Todd has been successful in getting Harrison to love baseball.
“He loves watching basketball and playing baseball. I’m a Nationals season-ticket holder, and he is now a Nationals fanatic. He loves going to the games.”
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As Todd wrestles with the office Keurig machine to make a cup of coffee, we reminisce of our days working at The Daily, logging brutally early and long hours in our 20s for little pay and even less attention. But it’s a path that has paid off. The advice he gives to young people today interested in journalism is contrarian to when he started.
“Ten years ago, I would’ve said go work your way up from a small media market. Now, I wouldn’t. I’d say, ‘Come right to Washington.’ I wish it wasn’t the case. I wish local news were still a powerful enough platform and you had the resources to successfully learn the ropes.”
But it’s not just about location, it’s also about focus.
“The No. 1 piece of advice is to specialize. Don’t be a generalist. Don’t go to school for journalism. Go to school to learn a specialization. Get a deeper understanding of topics. If you’re interested in politics, get a deeper understanding of religion, of economics, of demography. That will help you understand how to cover politics. Don’t major in journalism. Go major in a subject area you want to be an expert in.”
He credits colleague Brian Williams for convincing him he had a future in journalism, telling him at one time, “You’re going to be OK because you have a specialization.”
Todd continues, “My big break in television came because I covered the DNC Rules Committee for nearly 15 years. So, I knew the ins and outs of the delegate process. It never mattered, until it did — 2008 became a delegate race, and I was the only guy in the room who knew the rules. Your big break will come. Don’t be afraid of going into a silo and being an expert on something.”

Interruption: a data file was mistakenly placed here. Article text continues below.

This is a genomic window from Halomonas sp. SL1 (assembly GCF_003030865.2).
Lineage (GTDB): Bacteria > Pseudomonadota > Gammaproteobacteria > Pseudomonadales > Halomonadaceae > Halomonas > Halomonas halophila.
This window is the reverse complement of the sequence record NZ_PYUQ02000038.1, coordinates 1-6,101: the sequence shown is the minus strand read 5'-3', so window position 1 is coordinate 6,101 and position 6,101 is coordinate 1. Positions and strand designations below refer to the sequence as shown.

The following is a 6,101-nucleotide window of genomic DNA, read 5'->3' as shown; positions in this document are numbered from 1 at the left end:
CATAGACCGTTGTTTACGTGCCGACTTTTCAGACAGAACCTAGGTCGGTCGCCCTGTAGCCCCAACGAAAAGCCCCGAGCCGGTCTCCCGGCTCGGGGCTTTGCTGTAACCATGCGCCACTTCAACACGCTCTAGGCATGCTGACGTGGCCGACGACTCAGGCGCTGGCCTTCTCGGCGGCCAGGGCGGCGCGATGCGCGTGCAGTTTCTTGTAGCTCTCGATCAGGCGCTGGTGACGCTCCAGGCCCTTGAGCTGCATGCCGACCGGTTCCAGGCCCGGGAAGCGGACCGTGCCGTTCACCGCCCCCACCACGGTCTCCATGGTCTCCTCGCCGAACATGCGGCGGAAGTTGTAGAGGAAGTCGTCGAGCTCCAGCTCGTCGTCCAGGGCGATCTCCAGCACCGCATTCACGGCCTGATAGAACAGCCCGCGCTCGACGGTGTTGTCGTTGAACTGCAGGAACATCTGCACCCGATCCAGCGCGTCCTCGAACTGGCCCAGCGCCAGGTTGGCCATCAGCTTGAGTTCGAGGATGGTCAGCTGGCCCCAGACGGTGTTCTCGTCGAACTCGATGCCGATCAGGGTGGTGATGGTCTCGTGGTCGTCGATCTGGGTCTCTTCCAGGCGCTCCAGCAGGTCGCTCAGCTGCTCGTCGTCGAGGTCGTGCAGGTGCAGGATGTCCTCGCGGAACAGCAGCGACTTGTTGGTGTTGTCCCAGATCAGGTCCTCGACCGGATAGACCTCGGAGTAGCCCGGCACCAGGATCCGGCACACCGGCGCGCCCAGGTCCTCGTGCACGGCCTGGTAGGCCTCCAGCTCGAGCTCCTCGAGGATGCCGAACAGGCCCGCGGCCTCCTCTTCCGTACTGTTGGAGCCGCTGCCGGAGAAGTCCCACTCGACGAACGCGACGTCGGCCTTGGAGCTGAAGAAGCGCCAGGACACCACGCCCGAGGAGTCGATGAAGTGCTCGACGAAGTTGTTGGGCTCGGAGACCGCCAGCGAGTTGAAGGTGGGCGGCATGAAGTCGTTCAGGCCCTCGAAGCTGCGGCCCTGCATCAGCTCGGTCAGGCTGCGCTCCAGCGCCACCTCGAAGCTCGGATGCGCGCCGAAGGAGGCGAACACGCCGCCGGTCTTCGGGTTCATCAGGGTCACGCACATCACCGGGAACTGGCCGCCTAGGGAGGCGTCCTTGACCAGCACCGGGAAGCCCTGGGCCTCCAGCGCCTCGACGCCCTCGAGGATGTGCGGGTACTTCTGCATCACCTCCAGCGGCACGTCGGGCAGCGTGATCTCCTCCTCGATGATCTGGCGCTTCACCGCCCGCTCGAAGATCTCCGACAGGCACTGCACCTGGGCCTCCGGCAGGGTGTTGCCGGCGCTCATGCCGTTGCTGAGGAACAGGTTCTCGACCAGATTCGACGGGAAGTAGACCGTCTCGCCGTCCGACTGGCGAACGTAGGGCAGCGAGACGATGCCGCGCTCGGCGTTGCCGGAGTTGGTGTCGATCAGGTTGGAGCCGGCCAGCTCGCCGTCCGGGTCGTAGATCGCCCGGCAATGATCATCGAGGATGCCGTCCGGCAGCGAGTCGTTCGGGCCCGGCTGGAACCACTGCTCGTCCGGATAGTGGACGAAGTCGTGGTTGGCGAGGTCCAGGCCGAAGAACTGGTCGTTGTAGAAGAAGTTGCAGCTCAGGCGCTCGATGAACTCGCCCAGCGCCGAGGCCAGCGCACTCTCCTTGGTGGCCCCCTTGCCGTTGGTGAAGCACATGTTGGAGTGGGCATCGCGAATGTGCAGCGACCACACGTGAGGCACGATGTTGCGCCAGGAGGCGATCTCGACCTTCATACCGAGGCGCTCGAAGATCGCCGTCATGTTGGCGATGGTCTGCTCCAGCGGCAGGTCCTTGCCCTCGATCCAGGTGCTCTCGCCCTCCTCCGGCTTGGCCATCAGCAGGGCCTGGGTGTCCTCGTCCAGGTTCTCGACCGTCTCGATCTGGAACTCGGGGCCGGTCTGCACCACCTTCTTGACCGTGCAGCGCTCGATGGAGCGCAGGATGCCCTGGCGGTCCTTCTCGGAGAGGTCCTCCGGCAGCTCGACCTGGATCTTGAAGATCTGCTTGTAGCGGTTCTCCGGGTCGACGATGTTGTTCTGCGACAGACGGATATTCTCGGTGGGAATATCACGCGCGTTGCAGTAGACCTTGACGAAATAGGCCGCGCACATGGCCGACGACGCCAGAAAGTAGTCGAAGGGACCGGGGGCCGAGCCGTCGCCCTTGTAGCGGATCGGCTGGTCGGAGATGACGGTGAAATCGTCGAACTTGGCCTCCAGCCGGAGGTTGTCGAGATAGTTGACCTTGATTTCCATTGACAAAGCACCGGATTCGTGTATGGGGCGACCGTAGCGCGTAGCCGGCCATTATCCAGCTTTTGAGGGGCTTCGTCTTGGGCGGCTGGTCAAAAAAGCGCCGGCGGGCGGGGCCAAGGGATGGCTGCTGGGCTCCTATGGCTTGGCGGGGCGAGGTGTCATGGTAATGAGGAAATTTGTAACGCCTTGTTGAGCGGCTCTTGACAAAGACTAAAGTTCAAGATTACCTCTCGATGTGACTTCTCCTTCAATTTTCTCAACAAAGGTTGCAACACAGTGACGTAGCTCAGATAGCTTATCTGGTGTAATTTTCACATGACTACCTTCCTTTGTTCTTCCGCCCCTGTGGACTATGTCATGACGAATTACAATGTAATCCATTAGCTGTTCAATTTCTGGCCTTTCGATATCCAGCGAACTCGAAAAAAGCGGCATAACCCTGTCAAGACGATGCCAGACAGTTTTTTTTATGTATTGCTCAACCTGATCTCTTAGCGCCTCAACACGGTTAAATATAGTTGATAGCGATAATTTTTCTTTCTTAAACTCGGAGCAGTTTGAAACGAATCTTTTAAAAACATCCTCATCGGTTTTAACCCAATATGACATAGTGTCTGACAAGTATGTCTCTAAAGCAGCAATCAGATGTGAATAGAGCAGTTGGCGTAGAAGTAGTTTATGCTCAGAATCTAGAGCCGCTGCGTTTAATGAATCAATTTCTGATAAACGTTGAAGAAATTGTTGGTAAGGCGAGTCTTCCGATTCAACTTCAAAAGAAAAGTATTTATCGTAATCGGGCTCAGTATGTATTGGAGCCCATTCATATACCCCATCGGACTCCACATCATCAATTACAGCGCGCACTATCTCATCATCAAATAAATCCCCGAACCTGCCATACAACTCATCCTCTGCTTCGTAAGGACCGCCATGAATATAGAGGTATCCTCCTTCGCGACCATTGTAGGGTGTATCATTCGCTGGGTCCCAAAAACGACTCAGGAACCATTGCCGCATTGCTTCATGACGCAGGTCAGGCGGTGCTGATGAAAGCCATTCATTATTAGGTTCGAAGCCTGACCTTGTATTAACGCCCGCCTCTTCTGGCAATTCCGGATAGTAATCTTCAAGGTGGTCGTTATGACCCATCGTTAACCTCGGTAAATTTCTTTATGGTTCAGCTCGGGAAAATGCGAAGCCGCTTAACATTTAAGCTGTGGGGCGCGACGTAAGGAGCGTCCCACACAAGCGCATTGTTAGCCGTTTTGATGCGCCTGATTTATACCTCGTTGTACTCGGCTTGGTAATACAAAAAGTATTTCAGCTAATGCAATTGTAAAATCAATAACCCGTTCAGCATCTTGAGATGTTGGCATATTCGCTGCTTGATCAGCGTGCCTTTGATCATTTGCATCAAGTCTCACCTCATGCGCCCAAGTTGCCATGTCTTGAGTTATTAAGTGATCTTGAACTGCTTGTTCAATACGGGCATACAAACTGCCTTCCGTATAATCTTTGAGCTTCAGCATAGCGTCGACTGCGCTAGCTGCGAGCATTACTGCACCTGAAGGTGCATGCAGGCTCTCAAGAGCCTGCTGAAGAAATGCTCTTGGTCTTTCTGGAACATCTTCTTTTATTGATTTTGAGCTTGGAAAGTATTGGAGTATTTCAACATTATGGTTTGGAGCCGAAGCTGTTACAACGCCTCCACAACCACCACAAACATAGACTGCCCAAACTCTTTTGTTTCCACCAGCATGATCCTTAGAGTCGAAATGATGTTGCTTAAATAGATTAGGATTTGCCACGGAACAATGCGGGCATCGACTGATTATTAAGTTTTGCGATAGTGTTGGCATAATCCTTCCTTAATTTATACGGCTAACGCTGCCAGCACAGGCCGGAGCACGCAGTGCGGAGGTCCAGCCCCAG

He also stresses that young people be open to do what is asked.
“Always say yes. Don’t give an excuse of why you can’t do something. Say yes. You will get more opportunities and get promoted faster. Don’t give reasons why you can’t do something. This new generation are very sure of themselves, and they make a lot of demands early about their expectations. They should always have those high expectations, but you have to have the work ethic to go underneath it. Find a way to get to yes, rather than finding a reason not to do something.”
A knock on the door comes from Todd’s colleagues, as our time together has stretched to nearly two hours. They firmly, yet politely interrupt, pushing Todd that there are meetings to have and preparation for future shows. His job and life is a far cry from his days at SportsBusiness Daily.
“But I always tell people that was the coolest job I ever had. I love saying I worked in sports.”
When I tell him that he’s doing far more important journalism now and it impacts the world, rather than the narrow world of sports, he nods slightly.
“That’s the anxiety I have. I hope I always have that feeling. Before all my interviews, I feel like it’s my test. How did I study? Did I study well? I have a goal in every interview for what information I hope to get out of it. That’s where I get nervous. How will I do on my test?”
He hopes to pass the test, but not be part of the story.
Abraham D. Madkour can be reached at firstname.lastname@example.org.